World Coins

Indian coins dominate Baldwin's Coinex sale

A Proof restrike of an 1835 gold 2-mohur coin from India highlights the Yashoda Singh Collection of Indian Coins, offered as part of Baldwin’s auction No. 71, Sept. 29 in conjunction with Coinex.

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A collection of Indian coinage dominates Baldwin’s auction No. 71, the second of two official Coinex auctions.

The Sept. 29 auction features coins of the Indian, ancient and Islamic worlds.

The first section of the second auction comprises the Yashoda Singh Collection of Indian Coins, which was built over the course of 25 years by a collector with a true passion for the history of the coinage of India, according to Baldwin’s. When Singh began his collection, “there were no coin shows, auctions or dealers specialising in Indian coins,” according to the firm.

The Singh Collection is formed of historically significant and artistic coins from every period of Indian coinage, all of which have an emotional resonance with the current owner, according to Baldwin’s.

The collection pays particular attention to the coins from the mints of Patliputra (also known by other names in different periods — Patna or Azimabad or Hazrat Rasulpur), Rajgriha, Chunar, and Tirhut, all of which can be found in the state of Bihar or eastern Uttar Pradesh, the region in which Singh was born.

The collection, which was formed with an emotional reward in mind, will provide an economic reward for the collector, according to Singh. “I did not collect these coins specifically for profit but for my emotional satisfaction. It so happens that Indian coins are now sought by Indians and non-Indians from all over the world and prices have skyrocketed,” he said.

Leading the collection are two Proof restrikes of famous gold coins, the 1835 mohur and 2-mohur coins of British India.

The mohur restrike is graded Proof-like 65 Restrike by Numismatic Guaranty Corp, and has an estimate of £3,000 to £5,000 (about $4,741 to $7,902 U.S.).

The 2-mohur restrike, graded Proof 63 Restrike by Professional Coin Grading Service, has an estimate of £5,000 to £8,000 (about $7,902 to $12,644 U.S.)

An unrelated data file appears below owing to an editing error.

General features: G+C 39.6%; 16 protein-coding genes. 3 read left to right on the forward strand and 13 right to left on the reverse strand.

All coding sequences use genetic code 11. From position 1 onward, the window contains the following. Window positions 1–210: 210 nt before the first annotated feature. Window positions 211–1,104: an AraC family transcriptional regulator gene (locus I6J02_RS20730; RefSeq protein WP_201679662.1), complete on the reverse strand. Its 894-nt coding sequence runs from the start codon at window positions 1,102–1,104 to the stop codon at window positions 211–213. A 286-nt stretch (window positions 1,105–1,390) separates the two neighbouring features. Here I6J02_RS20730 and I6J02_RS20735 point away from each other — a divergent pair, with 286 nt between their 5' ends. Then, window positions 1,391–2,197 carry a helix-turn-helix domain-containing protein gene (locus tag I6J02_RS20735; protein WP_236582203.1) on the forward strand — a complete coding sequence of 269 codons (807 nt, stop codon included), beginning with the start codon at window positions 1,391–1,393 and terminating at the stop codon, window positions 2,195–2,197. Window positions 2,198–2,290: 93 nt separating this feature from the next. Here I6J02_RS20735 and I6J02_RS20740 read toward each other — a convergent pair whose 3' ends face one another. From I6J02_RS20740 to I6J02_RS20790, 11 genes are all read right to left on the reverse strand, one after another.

Other major highlights of the rest of the sale (from other consignments) include three special sets.

The 1834 East India Company, Bombay Presidency, VIP Proof Set from the Bombay Mint comprises three silver and three copper coins. The coins in the set were possibly struck to mark the first complete coinage in 1834 by the new Bombay Mint or in 1835 for the end of local Presidency coinage. This lot is estimated at £25,000 to £50,000 (about $39,512 to $79,024 U.S.).

Another major highlight is the unique 1904 “VIP presentation Proof set” of Edward VII, in its official case. The set contains eight coins, is previously unrecorded and unique, according to the firm.

It has an estimate of £80,000 to £120,000 (about $126,438 to $189,658 U.S.).

The final highlight among the sets is a pattern set from 1949 for the newly formed Republic of India. Created by Patrick Brindley, the set of eight patterns was a proposal for an entirely new coinage for the new republic. One of four sets are recorded as being produced, and no coins were struck for circulation dated 1948 or 1949. The set for sale has an estimate of £100,000 to £150,000 (about $158,048 to $173,707 U.S.).

The Alan Harley Collection of Countermarked Latin American coins totals 194 lots and forms the next part of the auction, before it closes with a selection of coins from around the world.

All lots from the auction can be viewed for free at a special page on the firm’s website,

For more information, telephone Baldwin’s at (011) 44 20 7930 9808, email the firm at or visit its website, ¦

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